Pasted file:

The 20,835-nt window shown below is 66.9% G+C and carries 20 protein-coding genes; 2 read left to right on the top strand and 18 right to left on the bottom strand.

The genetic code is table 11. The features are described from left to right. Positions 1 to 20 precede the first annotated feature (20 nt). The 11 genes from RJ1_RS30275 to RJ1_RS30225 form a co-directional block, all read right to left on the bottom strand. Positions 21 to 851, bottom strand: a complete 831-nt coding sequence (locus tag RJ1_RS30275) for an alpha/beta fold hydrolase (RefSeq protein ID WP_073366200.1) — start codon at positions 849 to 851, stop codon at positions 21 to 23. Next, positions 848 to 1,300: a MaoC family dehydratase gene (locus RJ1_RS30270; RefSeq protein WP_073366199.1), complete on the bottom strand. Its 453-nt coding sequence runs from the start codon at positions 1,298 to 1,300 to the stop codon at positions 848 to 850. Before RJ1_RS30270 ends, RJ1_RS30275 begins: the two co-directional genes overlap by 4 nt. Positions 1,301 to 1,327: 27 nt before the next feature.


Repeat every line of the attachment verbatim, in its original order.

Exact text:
The 20,835-nt window shown below is 66.9% G+C and carries 20 protein-coding genes; 2 read left to right on the top strand and 18 right to left on the bottom strand.

The genetic code is table 11. The features are described from left to right. Positions 1 to 20 precede the first annotated feature (20 nt). The 11 genes from RJ1_RS30275 to RJ1_RS30225 form a co-directional block, all read right to left on the bottom strand. Positions 21 to 851, bottom strand: a complete 831-nt coding sequence (locus tag RJ1_RS30275) for an alpha/beta fold hydrolase (RefSeq protein ID WP_073366200.1) — start codon at positions 849 to 851, stop codon at positions 21 to 23. Next, positions 848 to 1,300: a MaoC family dehydratase gene (locus RJ1_RS30270; RefSeq protein WP_073366199.1), complete on the bottom strand. Its 453-nt coding sequence runs from the start codon at positions 1,298 to 1,300 to the stop codon at positions 848 to 850. Before RJ1_RS30270 ends, RJ1_RS30275 begins: the two co-directional genes overlap by 4 nt. Positions 1,301 to 1,327: 27 nt before the next feature.